Extreme Risk Protection laws
When individuals exhibit warning signs, police and family members need to have the power to take action.
After the Parkland shooting, Majory Stoneman Douglas students discussed that the school shooter had exhibited clear warning signs. Details later came out that the FBI's Miami Division investigated the shooter after he made an online comment that said, "I am going to be a professional school shooter." It's been reported that over the past few years, the Broward County Sheriff's Office received as many as 20 calls about the shooter, but was not empowered to take further action.
An extreme risk protection law, also called an ERPO, would allow law enforcement and family to seek court permission to temporarily remove guns from a person in crisis. These laws help keep guns out of the hands of individuals at risk of injuring themselves or others while their behavior is evaluated.
Below are bills that have been introduced in the House and Senate to help enact extreme risk laws.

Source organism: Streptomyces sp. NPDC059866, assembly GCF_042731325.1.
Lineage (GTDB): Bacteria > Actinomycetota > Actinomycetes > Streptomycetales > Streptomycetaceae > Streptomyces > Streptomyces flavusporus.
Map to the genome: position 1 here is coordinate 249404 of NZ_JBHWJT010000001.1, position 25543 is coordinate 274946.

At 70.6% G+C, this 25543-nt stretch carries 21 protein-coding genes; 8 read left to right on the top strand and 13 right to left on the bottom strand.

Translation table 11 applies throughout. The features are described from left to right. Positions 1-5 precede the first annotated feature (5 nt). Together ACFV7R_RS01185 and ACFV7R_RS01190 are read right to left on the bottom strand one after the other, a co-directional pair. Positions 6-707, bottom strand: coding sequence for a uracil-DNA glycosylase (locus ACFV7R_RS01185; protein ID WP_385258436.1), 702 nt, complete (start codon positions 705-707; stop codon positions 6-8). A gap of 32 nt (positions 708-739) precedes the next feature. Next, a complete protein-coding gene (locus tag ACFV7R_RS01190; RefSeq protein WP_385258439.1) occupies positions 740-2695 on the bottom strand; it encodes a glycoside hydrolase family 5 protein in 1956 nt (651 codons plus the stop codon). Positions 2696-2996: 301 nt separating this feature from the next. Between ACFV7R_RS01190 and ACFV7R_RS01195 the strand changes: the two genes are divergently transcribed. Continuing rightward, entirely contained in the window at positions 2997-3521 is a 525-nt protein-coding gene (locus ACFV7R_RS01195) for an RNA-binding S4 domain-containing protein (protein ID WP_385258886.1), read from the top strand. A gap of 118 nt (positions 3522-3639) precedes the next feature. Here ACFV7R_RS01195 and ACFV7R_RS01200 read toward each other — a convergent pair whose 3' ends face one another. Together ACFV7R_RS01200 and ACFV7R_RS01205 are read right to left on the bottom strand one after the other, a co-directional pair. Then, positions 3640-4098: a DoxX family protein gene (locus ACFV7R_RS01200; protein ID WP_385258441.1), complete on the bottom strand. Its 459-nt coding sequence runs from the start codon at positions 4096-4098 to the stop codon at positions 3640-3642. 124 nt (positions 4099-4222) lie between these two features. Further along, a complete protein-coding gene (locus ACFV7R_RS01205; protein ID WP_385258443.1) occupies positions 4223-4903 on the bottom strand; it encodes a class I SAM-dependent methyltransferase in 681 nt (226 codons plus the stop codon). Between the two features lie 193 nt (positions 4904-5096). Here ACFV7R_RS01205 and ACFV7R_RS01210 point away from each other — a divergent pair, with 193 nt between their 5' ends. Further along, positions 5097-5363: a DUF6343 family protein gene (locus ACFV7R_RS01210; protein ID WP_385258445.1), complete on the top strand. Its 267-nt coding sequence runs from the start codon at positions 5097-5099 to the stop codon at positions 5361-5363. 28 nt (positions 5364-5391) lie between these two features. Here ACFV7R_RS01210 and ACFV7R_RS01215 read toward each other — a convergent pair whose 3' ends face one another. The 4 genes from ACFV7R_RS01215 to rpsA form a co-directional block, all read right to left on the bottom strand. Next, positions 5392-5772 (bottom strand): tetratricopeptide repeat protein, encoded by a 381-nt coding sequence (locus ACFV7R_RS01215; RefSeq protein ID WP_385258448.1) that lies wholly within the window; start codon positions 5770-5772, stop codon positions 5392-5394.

S. 1212 The Gun Violence Restraining Order Act
Incentivizes states to enable law enforcement and family members to intervene when they suspect a person may use a firearm for violent purposes, including self-harm, to help bridge a gap in existing law in many states.
H.R. 2598 The Gun Violence Restraining Order (GVRO) Act of 2017
(Similar House companion bill of S. 1212)
S. 2521 Extreme Risk Protection Order Act of 2018
A federal “extreme risk protection order” (ERPO) that allows a family member or law enforcement to petition a federal magistrate or court to temporarily prevent a person in crisis from owning, purchasing, possessing, or receiving firearms or ammunition. This includes temporarily removing firearms and ammunition that are already in possession.